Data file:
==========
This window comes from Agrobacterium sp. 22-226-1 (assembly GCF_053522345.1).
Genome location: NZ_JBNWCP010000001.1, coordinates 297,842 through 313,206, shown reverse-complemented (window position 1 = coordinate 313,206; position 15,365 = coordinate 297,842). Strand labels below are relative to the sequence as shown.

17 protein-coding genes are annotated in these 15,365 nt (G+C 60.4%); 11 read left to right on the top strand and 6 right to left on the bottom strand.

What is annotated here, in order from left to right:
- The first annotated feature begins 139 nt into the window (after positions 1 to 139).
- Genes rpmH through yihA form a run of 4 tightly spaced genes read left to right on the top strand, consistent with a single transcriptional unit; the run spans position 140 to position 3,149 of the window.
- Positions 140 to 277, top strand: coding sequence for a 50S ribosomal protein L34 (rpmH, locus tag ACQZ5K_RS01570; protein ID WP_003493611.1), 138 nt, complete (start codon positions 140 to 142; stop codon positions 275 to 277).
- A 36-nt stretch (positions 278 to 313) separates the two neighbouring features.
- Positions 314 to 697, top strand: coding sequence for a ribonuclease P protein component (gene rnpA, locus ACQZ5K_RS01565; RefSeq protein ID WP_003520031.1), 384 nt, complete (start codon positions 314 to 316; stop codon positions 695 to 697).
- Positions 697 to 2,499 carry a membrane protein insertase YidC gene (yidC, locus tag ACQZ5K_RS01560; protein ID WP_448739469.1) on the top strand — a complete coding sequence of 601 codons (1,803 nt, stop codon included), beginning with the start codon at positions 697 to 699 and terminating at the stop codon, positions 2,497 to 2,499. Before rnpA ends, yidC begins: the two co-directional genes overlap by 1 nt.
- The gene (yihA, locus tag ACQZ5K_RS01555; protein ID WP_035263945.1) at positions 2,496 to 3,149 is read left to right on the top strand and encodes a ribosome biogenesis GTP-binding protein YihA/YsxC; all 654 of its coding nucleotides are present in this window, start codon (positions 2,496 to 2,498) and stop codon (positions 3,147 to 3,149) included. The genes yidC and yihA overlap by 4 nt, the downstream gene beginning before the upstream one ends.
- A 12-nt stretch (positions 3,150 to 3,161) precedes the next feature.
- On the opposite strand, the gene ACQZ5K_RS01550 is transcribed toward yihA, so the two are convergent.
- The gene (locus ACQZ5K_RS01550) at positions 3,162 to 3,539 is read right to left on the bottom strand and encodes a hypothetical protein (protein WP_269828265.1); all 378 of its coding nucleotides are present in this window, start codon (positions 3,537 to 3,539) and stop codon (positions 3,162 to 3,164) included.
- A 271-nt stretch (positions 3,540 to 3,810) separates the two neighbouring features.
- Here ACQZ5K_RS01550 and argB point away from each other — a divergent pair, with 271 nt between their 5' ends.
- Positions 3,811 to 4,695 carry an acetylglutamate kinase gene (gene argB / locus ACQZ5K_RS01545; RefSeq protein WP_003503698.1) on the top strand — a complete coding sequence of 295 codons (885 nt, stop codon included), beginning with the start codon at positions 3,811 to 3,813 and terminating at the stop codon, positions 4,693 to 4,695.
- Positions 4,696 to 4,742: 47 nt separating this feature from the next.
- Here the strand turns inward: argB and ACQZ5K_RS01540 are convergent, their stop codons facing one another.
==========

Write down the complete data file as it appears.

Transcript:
This window comes from Agrobacterium sp. 22-226-1 (assembly GCF_053522345.1).
Genome location: NZ_JBNWCP010000001.1, coordinates 297,842 through 313,206, shown reverse-complemented (window position 1 = coordinate 313,206; position 15,365 = coordinate 297,842). Strand labels below are relative to the sequence as shown.

17 protein-coding genes are annotated in these 15,365 nt (G+C 60.4%); 11 read left to right on the top strand and 6 right to left on the bottom strand.

What is annotated here, in order from left to right:
- The first annotated feature begins 139 nt into the window (after positions 1 to 139).
- Genes rpmH through yihA form a run of 4 tightly spaced genes read left to right on the top strand, consistent with a single transcriptional unit; the run spans position 140 to position 3,149 of the window.
- Positions 140 to 277, top strand: coding sequence for a 50S ribosomal protein L34 (rpmH, locus tag ACQZ5K_RS01570; protein ID WP_003493611.1), 138 nt, complete (start codon positions 140 to 142; stop codon positions 275 to 277).
- A 36-nt stretch (positions 278 to 313) separates the two neighbouring features.
- Positions 314 to 697, top strand: coding sequence for a ribonuclease P protein component (gene rnpA, locus ACQZ5K_RS01565; RefSeq protein ID WP_003520031.1), 384 nt, complete (start codon positions 314 to 316; stop codon positions 695 to 697).
- Positions 697 to 2,499 carry a membrane protein insertase YidC gene (yidC, locus tag ACQZ5K_RS01560; protein ID WP_448739469.1) on the top strand — a complete coding sequence of 601 codons (1,803 nt, stop codon included), beginning with the start codon at positions 697 to 699 and terminating at the stop codon, positions 2,497 to 2,499. Before rnpA ends, yidC begins: the two co-directional genes overlap by 1 nt.
- The gene (yihA, locus tag ACQZ5K_RS01555; protein ID WP_035263945.1) at positions 2,496 to 3,149 is read left to right on the top strand and encodes a ribosome biogenesis GTP-binding protein YihA/YsxC; all 654 of its coding nucleotides are present in this window, start codon (positions 2,496 to 2,498) and stop codon (positions 3,147 to 3,149) included. The genes yidC and yihA overlap by 4 nt, the downstream gene beginning before the upstream one ends.
- A 12-nt stretch (positions 3,150 to 3,161) precedes the next feature.
- On the opposite strand, the gene ACQZ5K_RS01550 is transcribed toward yihA, so the two are convergent.
- The gene (locus ACQZ5K_RS01550) at positions 3,162 to 3,539 is read right to left on the bottom strand and encodes a hypothetical protein (protein WP_269828265.1); all 378 of its coding nucleotides are present in this window, start codon (positions 3,537 to 3,539) and stop codon (positions 3,162 to 3,164) included.
- A 271-nt stretch (positions 3,540 to 3,810) separates the two neighbouring features.
- Here ACQZ5K_RS01550 and argB point away from each other — a divergent pair, with 271 nt between their 5' ends.
- Positions 3,811 to 4,695 carry an acetylglutamate kinase gene (gene argB / locus ACQZ5K_RS01545; RefSeq protein WP_003503698.1) on the top strand — a complete coding sequence of 295 codons (885 nt, stop codon included), beginning with the start codon at positions 3,811 to 3,813 and terminating at the stop codon, positions 4,693 to 4,695.
- Positions 4,696 to 4,742: 47 nt separating this feature from the next.
- Here the strand turns inward: argB and ACQZ5K_RS01540 are convergent, their stop codons facing one another.